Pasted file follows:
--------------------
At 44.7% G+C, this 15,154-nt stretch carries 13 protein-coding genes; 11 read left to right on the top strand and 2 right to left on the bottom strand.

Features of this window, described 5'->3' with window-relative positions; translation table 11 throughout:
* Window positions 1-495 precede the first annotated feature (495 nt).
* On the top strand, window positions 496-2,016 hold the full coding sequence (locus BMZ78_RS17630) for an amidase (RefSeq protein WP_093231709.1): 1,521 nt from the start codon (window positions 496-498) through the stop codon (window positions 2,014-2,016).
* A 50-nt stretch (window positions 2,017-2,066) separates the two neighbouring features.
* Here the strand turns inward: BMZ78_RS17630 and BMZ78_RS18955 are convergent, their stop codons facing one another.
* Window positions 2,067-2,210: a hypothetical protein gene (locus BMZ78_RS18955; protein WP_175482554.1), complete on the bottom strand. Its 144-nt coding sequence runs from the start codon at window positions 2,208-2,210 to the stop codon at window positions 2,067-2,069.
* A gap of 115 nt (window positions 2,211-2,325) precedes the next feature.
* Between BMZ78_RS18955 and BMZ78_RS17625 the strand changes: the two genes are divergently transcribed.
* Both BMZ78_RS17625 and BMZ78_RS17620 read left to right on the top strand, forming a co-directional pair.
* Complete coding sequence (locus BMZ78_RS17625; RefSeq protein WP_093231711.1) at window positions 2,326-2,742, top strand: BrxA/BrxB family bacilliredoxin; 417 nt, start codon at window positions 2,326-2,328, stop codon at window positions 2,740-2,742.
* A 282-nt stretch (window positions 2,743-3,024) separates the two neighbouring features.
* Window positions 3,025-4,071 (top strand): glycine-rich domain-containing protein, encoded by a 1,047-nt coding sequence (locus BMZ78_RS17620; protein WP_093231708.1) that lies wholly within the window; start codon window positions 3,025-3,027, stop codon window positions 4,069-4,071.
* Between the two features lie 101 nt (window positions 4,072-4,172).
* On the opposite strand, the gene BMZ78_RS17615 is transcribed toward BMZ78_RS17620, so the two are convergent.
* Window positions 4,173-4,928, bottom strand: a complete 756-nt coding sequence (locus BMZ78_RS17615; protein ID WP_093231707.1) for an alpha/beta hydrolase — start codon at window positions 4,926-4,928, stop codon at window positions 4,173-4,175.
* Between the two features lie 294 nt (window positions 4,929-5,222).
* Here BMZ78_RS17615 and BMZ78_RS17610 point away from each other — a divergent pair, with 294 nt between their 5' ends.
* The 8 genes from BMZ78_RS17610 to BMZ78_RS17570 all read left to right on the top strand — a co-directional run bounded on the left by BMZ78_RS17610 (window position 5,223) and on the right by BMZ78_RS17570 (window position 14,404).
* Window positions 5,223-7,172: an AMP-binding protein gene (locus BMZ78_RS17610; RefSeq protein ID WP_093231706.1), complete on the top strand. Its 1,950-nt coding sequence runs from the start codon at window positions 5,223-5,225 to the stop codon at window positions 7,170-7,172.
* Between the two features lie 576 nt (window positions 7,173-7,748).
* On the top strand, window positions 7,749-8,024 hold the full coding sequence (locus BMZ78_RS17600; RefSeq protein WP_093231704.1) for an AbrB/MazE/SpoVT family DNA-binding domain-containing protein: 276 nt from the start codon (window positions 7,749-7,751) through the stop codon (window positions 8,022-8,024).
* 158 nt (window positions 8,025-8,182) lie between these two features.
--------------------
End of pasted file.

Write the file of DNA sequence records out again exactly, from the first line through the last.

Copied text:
At 44.7% G+C, this 15,154-nt stretch carries 13 protein-coding genes; 11 read left to right on the top strand and 2 right to left on the bottom strand.

Features of this window, described 5'->3' with window-relative positions; translation table 11 throughout:
* Window positions 1-495 precede the first annotated feature (495 nt).
* On the top strand, window positions 496-2,016 hold the full coding sequence (locus BMZ78_RS17630) for an amidase (RefSeq protein WP_093231709.1): 1,521 nt from the start codon (window positions 496-498) through the stop codon (window positions 2,014-2,016).
* A 50-nt stretch (window positions 2,017-2,066) separates the two neighbouring features.
* Here the strand turns inward: BMZ78_RS17630 and BMZ78_RS18955 are convergent, their stop codons facing one another.
* Window positions 2,067-2,210: a hypothetical protein gene (locus BMZ78_RS18955; protein WP_175482554.1), complete on the bottom strand. Its 144-nt coding sequence runs from the start codon at window positions 2,208-2,210 to the stop codon at window positions 2,067-2,069.
* A gap of 115 nt (window positions 2,211-2,325) precedes the next feature.
* Between BMZ78_RS18955 and BMZ78_RS17625 the strand changes: the two genes are divergently transcribed.
* Both BMZ78_RS17625 and BMZ78_RS17620 read left to right on the top strand, forming a co-directional pair.
* Complete coding sequence (locus BMZ78_RS17625; RefSeq protein WP_093231711.1) at window positions 2,326-2,742, top strand: BrxA/BrxB family bacilliredoxin; 417 nt, start codon at window positions 2,326-2,328, stop codon at window positions 2,740-2,742.
* A 282-nt stretch (window positions 2,743-3,024) separates the two neighbouring features.
* Window positions 3,025-4,071 (top strand): glycine-rich domain-containing protein, encoded by a 1,047-nt coding sequence (locus BMZ78_RS17620; protein WP_093231708.1) that lies wholly within the window; start codon window positions 3,025-3,027, stop codon window positions 4,069-4,071.
* Between the two features lie 101 nt (window positions 4,072-4,172).
* On the opposite strand, the gene BMZ78_RS17615 is transcribed toward BMZ78_RS17620, so the two are convergent.
* Window positions 4,173-4,928, bottom strand: a complete 756-nt coding sequence (locus BMZ78_RS17615; protein ID WP_093231707.1) for an alpha/beta hydrolase — start codon at window positions 4,926-4,928, stop codon at window positions 4,173-4,175.
* Between the two features lie 294 nt (window positions 4,929-5,222).
* Here BMZ78_RS17615 and BMZ78_RS17610 point away from each other — a divergent pair, with 294 nt between their 5' ends.
* The 8 genes from BMZ78_RS17610 to BMZ78_RS17570 all read left to right on the top strand — a co-directional run bounded on the left by BMZ78_RS17610 (window position 5,223) and on the right by BMZ78_RS17570 (window position 14,404).
* Window positions 5,223-7,172: an AMP-binding protein gene (locus BMZ78_RS17610; RefSeq protein ID WP_093231706.1), complete on the top strand. Its 1,950-nt coding sequence runs from the start codon at window positions 5,223-5,225 to the stop codon at window positions 7,170-7,172.
* Between the two features lie 576 nt (window positions 7,173-7,748).
* On the top strand, window positions 7,749-8,024 hold the full coding sequence (locus BMZ78_RS17600; RefSeq protein WP_093231704.1) for an AbrB/MazE/SpoVT family DNA-binding domain-containing protein: 276 nt from the start codon (window positions 7,749-7,751) through the stop codon (window positions 8,022-8,024).
* 158 nt (window positions 8,025-8,182) lie between these two features.